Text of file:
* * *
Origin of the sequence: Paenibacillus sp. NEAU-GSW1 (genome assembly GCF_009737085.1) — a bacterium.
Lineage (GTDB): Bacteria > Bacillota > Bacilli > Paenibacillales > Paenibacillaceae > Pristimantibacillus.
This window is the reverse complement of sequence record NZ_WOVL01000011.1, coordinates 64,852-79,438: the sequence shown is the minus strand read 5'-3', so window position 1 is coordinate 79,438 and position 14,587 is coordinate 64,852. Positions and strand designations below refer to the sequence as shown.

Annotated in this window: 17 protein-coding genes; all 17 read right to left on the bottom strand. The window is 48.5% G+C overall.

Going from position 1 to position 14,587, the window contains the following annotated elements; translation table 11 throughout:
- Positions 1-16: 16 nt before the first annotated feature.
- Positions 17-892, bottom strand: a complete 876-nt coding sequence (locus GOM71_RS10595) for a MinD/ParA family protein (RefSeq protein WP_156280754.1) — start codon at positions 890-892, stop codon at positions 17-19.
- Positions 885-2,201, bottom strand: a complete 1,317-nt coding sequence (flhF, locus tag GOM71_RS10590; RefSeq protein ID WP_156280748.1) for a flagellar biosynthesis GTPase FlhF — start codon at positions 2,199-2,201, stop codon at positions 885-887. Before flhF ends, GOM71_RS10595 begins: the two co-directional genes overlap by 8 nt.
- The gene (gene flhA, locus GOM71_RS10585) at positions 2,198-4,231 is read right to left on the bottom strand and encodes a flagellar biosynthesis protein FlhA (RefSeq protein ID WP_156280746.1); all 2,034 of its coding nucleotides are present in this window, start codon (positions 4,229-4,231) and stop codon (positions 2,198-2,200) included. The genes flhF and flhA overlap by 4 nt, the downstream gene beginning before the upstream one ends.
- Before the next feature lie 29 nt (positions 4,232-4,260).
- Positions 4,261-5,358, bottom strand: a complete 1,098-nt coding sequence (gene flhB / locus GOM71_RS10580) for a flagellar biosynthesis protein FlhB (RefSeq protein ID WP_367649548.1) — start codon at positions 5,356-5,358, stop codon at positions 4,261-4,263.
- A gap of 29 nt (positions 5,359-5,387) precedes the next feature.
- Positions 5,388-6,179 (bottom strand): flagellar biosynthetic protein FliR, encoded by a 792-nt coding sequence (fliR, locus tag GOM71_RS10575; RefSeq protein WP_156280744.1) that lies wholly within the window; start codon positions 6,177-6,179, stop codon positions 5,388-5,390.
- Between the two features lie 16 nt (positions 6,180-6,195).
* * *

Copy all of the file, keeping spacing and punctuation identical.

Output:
Origin of the sequence: Paenibacillus sp. NEAU-GSW1 (genome assembly GCF_009737085.1) — a bacterium.
Lineage (GTDB): Bacteria > Bacillota > Bacilli > Paenibacillales > Paenibacillaceae > Pristimantibacillus.
This window is the reverse complement of sequence record NZ_WOVL01000011.1, coordinates 64,852-79,438: the sequence shown is the minus strand read 5'-3', so window position 1 is coordinate 79,438 and position 14,587 is coordinate 64,852. Positions and strand designations below refer to the sequence as shown.

Annotated in this window: 17 protein-coding genes; all 17 read right to left on the bottom strand. The window is 48.5% G+C overall.

Going from position 1 to position 14,587, the window contains the following annotated elements; translation table 11 throughout:
- Positions 1-16: 16 nt before the first annotated feature.
- Positions 17-892, bottom strand: a complete 876-nt coding sequence (locus GOM71_RS10595) for a MinD/ParA family protein (RefSeq protein WP_156280754.1) — start codon at positions 890-892, stop codon at positions 17-19.
- Positions 885-2,201, bottom strand: a complete 1,317-nt coding sequence (flhF, locus tag GOM71_RS10590; RefSeq protein ID WP_156280748.1) for a flagellar biosynthesis GTPase FlhF — start codon at positions 2,199-2,201, stop codon at positions 885-887. Before flhF ends, GOM71_RS10595 begins: the two co-directional genes overlap by 8 nt.
- The gene (gene flhA, locus GOM71_RS10585) at positions 2,198-4,231 is read right to left on the bottom strand and encodes a flagellar biosynthesis protein FlhA (RefSeq protein ID WP_156280746.1); all 2,034 of its coding nucleotides are present in this window, start codon (positions 4,229-4,231) and stop codon (positions 2,198-2,200) included. The genes flhF and flhA overlap by 4 nt, the downstream gene beginning before the upstream one ends.
- Before the next feature lie 29 nt (positions 4,232-4,260).
- Positions 4,261-5,358, bottom strand: a complete 1,098-nt coding sequence (gene flhB / locus GOM71_RS10580) for a flagellar biosynthesis protein FlhB (RefSeq protein ID WP_367649548.1) — start codon at positions 5,356-5,358, stop codon at positions 4,261-4,263.
- A gap of 29 nt (positions 5,359-5,387) precedes the next feature.
- Positions 5,388-6,179 (bottom strand): flagellar biosynthetic protein FliR, encoded by a 792-nt coding sequence (fliR, locus tag GOM71_RS10575; RefSeq protein WP_156280744.1) that lies wholly within the window; start codon positions 6,177-6,179, stop codon positions 5,388-5,390.
- Between the two features lie 16 nt (positions 6,180-6,195).